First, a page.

In keeping with the theme of correcting commonly misquoted marijuana terminology (see my first post on THC percentages) I am hittin DRO. I’m sick of that corner pusher telling me he’s got that dro. As a rule of thumb: If you don’t know the grow, it ain’t dro.
I’ve grown soil and I’ve grown hydro. I’ve grown organically and non-organically. I can tell you that there is no definitive way to tell if it is hydro just by looking at the buds. While there are characteristics- “Dro is lighter in color”, “Smells sour”, etc… these are all characteristics of other properties of plants as well. There is no one way to tell just by look, touch, or smell.
So if you wanna know dro, read on- I’ll review the four most common methods of Hydroponic cultivation.
Hand feeding is the cheapest way to grow hydro. The set up and materials are the same as if using soil, except for rather than using soil, a variety of alternative mediums are used. Vermiculite, perlite, rockwoll, or coconut all work. I recommend coconut for this method and it is the most common hydroponic medium used in hand feeding.
To hand feed you just pour the nutrient water solution over the plant and it drains through coconut instead of dirt. I recommend using coco specific nutrients.
It qualifies as hydroponics because even when its put into a planter and hand feed, as you would soil, because it is so fluffy- even when drenched- it contains 50% air. Air in the root mass is critical, and its one of the reason hydroponic growers often out yield soil growers.
Hand feeding with coco is a great way to do a first grow. Especially if you want to grow hydro but are afraid of the science involved.
Deep Water Culture (DWC) / Bubbleponics:
DWC is the most common type of hydroponics. They are easy and cheap to build with things from your hardware store. And unlike soil they can be left for a couple of days or even as much as a week without constant tending.
A DWC is basically just a Rubbermaid with a fish tank air pump blowing lots of bubbles up towards the lid. The lid has baskets hanging from it, so that the root mass is suspended over the water and the roots swim in nutrient water and oxygen. This method is perfect for the personal medicine garden. Deep reservoirs allow for monster plants when compared to the small planters of the other systems which often develop shorter plants with less branches as a result of a smaller root space.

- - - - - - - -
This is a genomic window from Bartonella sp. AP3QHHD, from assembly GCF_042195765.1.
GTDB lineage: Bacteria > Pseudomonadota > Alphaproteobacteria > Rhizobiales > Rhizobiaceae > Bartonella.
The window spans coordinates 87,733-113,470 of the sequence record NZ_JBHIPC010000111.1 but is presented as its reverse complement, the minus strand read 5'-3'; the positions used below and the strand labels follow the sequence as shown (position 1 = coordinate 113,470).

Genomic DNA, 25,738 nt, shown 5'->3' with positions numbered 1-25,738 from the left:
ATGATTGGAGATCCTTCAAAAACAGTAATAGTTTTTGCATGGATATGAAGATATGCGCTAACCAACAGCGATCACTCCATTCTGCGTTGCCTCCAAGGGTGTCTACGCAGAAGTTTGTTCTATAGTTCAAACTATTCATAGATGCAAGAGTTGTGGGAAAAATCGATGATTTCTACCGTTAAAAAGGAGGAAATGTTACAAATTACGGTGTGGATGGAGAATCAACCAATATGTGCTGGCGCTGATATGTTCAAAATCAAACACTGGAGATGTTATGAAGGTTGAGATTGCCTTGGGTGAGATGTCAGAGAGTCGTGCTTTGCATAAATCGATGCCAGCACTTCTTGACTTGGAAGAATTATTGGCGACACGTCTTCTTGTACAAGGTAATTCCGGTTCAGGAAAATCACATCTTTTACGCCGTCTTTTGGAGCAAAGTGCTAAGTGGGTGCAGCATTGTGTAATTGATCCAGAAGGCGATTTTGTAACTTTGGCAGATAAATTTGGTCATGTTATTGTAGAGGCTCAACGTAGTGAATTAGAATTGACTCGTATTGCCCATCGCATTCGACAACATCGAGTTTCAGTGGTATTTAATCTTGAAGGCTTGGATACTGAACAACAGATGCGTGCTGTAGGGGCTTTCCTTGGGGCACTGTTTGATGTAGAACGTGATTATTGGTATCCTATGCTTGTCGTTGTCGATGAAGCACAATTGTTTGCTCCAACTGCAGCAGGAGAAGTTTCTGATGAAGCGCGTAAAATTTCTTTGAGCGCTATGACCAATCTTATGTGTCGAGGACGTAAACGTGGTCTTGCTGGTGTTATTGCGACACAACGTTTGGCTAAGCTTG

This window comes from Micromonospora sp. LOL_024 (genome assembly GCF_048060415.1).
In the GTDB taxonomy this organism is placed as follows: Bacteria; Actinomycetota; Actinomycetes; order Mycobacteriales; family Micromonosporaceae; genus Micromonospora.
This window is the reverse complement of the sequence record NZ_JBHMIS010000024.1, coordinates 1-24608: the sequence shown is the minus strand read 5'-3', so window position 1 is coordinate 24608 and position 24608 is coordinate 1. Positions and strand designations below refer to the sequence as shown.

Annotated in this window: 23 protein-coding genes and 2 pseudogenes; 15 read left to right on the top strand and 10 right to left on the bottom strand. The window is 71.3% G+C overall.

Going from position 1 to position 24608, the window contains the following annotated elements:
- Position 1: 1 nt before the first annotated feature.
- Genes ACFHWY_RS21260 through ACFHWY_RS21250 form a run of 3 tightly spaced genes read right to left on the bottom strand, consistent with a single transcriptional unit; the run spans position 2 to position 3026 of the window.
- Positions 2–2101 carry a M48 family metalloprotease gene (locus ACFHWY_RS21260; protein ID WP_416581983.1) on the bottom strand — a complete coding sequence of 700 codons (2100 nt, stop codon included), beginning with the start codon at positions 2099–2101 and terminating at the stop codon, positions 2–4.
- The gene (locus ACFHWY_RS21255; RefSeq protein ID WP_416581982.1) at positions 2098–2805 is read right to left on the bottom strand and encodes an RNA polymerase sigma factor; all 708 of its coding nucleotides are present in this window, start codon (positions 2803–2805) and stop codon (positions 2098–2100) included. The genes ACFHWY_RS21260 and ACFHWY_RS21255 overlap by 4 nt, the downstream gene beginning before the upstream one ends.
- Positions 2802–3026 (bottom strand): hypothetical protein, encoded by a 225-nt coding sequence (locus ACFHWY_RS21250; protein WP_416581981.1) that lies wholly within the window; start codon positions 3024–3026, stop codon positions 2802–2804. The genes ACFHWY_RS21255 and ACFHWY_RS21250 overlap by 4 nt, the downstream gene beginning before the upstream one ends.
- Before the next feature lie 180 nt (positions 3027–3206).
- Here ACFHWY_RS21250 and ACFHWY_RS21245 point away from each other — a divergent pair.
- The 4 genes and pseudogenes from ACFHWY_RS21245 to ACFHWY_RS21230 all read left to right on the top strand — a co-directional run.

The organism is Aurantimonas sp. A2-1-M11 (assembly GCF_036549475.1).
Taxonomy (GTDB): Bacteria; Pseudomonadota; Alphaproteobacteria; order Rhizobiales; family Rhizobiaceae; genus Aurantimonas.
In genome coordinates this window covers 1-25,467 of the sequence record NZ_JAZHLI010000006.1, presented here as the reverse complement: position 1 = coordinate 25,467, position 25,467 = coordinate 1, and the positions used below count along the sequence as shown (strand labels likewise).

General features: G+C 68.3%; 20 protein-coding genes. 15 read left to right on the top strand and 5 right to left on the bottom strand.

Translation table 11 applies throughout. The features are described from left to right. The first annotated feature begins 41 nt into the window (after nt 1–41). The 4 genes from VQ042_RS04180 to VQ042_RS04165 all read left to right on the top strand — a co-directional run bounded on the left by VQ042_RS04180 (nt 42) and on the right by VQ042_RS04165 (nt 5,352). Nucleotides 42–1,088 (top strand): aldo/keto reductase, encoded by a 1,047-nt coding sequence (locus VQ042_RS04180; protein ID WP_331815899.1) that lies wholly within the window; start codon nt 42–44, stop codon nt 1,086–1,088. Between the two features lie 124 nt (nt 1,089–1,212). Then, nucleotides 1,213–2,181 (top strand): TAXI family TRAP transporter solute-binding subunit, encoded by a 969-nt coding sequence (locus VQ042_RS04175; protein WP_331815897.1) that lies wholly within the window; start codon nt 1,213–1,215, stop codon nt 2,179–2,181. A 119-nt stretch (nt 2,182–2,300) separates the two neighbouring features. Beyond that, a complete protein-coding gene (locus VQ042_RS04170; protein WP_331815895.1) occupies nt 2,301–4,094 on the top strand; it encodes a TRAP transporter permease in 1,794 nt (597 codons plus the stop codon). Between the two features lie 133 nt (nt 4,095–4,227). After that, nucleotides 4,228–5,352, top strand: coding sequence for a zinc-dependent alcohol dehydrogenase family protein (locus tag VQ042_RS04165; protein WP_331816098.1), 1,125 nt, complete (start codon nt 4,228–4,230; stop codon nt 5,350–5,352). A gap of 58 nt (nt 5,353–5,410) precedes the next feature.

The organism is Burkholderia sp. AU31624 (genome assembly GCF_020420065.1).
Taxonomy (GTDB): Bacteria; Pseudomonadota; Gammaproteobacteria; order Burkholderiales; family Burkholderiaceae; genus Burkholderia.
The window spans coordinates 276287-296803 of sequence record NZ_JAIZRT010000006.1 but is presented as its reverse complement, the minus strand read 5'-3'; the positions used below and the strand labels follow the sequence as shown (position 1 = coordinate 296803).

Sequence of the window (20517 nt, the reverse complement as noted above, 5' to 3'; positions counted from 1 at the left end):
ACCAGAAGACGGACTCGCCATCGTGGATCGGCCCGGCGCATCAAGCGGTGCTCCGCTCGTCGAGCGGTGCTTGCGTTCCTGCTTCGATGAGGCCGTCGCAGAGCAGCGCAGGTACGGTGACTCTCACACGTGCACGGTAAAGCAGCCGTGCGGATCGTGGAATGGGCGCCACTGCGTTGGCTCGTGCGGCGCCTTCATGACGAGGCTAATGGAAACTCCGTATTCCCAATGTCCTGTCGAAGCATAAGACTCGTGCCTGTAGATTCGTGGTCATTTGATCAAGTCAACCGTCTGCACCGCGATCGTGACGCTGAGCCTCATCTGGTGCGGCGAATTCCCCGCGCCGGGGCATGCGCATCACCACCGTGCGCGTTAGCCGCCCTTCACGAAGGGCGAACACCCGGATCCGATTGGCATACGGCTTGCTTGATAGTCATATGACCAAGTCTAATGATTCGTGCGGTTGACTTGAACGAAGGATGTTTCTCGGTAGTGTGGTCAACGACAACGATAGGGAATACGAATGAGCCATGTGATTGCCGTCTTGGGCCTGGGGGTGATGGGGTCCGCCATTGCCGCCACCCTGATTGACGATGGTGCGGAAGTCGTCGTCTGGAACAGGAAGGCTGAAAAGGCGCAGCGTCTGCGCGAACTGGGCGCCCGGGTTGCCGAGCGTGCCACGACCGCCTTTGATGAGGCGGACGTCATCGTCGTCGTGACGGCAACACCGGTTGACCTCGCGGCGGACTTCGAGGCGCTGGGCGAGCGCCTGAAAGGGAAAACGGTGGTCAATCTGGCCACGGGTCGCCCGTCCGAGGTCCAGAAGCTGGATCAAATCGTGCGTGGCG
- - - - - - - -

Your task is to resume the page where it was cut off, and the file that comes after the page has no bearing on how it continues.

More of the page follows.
This is my favorite method, and has yielded tremendously compared to when I used to grow in soil. However, it does require a knowledge of the plant and the necessary science. I use pH meters, Electrical Conductivity (EC) meters, and PPM meters. Along with state of the art nutrients it can add up quick for an expensive yet bountiful harvest.
The Ebb and Flow or Flood and Drain:
These are some of the most common hydroponic operations as they are easy to manipulate. They consist of a reservoir that has a water pump in it, that pumps water up to a table where plants sit in permeable planters or bags. The water floods the table and the bags or planters become soaked with nutrient solution, the table then drains, and the bags dry. This flood and drain happens 2-3 times a day.
These systems are great because they can be recirculated much longer than the others, which can save big bucks on nutrients. They work great for medium sized operations. Also because they sit up on a table- they are often used by medical growers who are wheel chair bound- allowing them the freedom to tend their gardens.
A variety of this method (unpictured) is called the Nutrient Film Technique (NFT). In NFT, rather than the reservoir being below a table- the reservoir is a recycling river that runs through a tube which plants are suspended in. This is the common PVC pipe systems you may have seen in magazines or your cool uncles basement.
The Drip system:
In this method a water pump within a reservoir pumps water out of the reservoir and to a series of planters with any variety of grow medium (vermiculite, coco, hydroton, etc). Very similar to hand feeding, only rather than the daily labor of pouring the nutrients over the plants- it is automated by timers and pumps.
This method is good for medium to large sized operations and works well for beginning hydro growers. However because the plants are often in smaller planters they often do not develop the root mass of DWC systems.
They are also somewhat complicated with timers and pumps needing to be in sync and all drip lines clean and free of nutrient clogs.
So next time someone claims its DRO, bust their balls and ask them what kind. Chances are they have no idea, and you can tell them its just plain ol’ Chronic. Not that there is anything wrong with that!
For whichever type of hydroponic system you decide to buy or build there are a number of instructional videos available on youtube- as well as magazines and forums dedicated to the topic. Do your research, and be prepared to learn. Growing hydroponically takes it to a science, but also you will find yourself growing with the plants.
If you have any specific questions, email me Ob.firstname.lastname@example.org, I am always happy to help.
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